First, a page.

Manual of the Turkish Bath: Heat, a Mode of Cure and a Source of Strength for Men and Animals

Front Cover
John Fife
J. Churchill and Sons, 1865 - Baths, Turkish - 419 pages
0 Reviews
 

What people are saying - Write a review

We haven't found any reviews in the usual places.

Other editions - View all

Common terms and phrases

Popular passages

Page 361 - Leaving out of account the eruptions of volcanoes, and the ebb and flow of the tides, every mechanical action on the earth's surface, every manifestation of power, organic and inorganic, vital and physical, is produced by the sun. His warmth keeps the sea liquid, and the atmosphere a gas, and all the storms which agitate both are blown by the mechanical force of the sun. He lifts the rivers and the glaciers up to the mountains, and thus the cataract and the avalanche shoot with an energy derived...
Page 361 - I have said, the whole vegetable world, and through it the animal ; the lilies of the field are his workmanship, the verdure of the meadows, and the cattle upon a thousand hills. He forms the muscle, he urges the blood, he builds the brain. His fleetness is in the lion's foot ; he springs in the panther, he soars in the eagle, he slides in the snake. He builds the forest and hews it down, the power which raised the tree, and which wields the axe, being one and the same.
Page 361 - Thunder and lightning are also his transmuted strength. Every fire that burns, and every flame that glows, dispenses light and heat which originally belonged to the sun. In these days, unhappily, the news of battle is familiar to us, but every shock and every charge is an application, or misapplication, of the mechanical force of the sun. He blows the trumpet, he urges the projectile, he bursts the bomb.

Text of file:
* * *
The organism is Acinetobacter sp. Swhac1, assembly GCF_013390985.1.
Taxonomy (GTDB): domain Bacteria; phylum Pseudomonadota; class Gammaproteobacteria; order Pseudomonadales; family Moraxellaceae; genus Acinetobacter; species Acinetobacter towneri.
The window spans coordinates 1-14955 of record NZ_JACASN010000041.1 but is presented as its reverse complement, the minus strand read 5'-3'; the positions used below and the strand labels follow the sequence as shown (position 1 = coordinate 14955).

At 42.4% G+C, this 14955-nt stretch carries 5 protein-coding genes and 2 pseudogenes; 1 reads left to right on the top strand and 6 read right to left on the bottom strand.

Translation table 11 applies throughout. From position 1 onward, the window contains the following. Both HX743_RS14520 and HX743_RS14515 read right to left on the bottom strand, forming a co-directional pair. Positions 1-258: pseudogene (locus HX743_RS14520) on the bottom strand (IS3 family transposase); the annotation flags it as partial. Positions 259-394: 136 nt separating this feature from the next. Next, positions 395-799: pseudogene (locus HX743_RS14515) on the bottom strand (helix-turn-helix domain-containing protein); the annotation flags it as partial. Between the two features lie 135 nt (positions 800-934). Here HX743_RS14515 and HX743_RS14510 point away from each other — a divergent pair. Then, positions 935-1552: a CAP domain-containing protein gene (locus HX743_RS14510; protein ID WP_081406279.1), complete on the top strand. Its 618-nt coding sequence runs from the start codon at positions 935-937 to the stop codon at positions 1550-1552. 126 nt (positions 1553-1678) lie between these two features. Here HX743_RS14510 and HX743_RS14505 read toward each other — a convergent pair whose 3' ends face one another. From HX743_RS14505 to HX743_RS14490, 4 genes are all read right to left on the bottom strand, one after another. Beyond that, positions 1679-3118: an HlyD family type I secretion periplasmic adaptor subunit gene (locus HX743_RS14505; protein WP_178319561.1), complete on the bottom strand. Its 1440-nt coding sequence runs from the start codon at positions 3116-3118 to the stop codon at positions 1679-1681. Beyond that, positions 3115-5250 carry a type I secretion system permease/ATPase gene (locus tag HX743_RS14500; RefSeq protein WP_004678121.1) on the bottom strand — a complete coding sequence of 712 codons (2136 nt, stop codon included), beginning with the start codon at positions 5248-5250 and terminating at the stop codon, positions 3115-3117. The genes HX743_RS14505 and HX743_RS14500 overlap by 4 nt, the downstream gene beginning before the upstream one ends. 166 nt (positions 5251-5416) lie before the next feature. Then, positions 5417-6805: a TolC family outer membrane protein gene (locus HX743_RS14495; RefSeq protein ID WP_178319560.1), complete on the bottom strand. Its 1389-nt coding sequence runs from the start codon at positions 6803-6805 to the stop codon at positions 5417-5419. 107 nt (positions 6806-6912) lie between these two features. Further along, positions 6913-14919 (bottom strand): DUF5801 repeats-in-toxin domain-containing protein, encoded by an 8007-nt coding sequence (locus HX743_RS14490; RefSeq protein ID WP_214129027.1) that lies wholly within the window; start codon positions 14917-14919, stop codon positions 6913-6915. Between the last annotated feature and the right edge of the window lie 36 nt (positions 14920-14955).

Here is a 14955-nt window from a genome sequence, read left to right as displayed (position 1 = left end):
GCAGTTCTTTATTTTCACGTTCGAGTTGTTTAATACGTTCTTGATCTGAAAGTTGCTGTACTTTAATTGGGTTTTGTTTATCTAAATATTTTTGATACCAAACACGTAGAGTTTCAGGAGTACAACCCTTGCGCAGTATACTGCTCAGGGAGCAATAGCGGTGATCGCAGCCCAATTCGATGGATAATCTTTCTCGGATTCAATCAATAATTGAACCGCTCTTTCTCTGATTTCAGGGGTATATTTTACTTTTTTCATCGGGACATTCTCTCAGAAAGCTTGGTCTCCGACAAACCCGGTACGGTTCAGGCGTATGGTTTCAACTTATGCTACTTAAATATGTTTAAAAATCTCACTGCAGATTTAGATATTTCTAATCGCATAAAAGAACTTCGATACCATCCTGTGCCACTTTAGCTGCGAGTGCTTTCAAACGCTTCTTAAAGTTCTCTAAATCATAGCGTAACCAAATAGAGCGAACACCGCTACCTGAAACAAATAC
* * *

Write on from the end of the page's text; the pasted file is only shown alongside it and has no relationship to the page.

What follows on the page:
Page 362 - The sun comes to us as heat, he quits us as heat, and between his entrance and departure the multiform powers of our globe appear. They are all special forms of solar power — the moulds into which his strength is temporarily poured, in passing from its source through infinitude.
Page 137 - ... will then be working more accessible beds at a smaller cost, and will be able to displace the English coal from every market. The question is, not how long our coal will endure before absolute exhaustion is effected, but how long will those particular coal-seams last which yield coal of a quality and at a price to enable this country to maintain her present supremacy in manufacturing industry.
Page 134 - They will sometimes come out, still naked, and converse together, or with any one near them, in the open air. If travellers happen to pass by while the peasants of any hamlet, or little village, are in the bath, and their assistance is needed, they will leave the bath, and assist in yoking, or unyoking, and...
Page 134 - If travellers happen to pass by while the peasants of any hamlet or little village are in the bath, and their assistance is needed, they will leave the bath, and assist in yoking or unyoking, and fetching provender for the horses; or in anything else, without any sort of covering whatever, while the passenger sits shivering with cold, though wrapped up in a good sound wolf's skin.
Page 410 - The excitant which plays the most important role in the phenomena whether of health or of disease, is caloric — a fluid imponderable and incompressible, which pervades all bodies, and vivifies all organized existences. No other agent can be compared with this one in the treatment of rheumatoid disorders. It is, so to say, the soul of this treatment, and all other means can only be regarded as subordinate. Who can tell if even those substances which we define as excitant are not indebted to its...
Page 175 - I have mentioned in the first stage. The body has come forth shining like alabaster, fragrant as the cistus, sleek as satin, and soft as velvet.
Page i - AND MR. URQUHART. MANUAL OF THE TURKISH BATH. Heat a Mode of Cure and a Source of Strength for Men and Animals. With Engravings. Post 8vo. cloth, 5s. MR. FLOWER, FRS...

Bibliographic information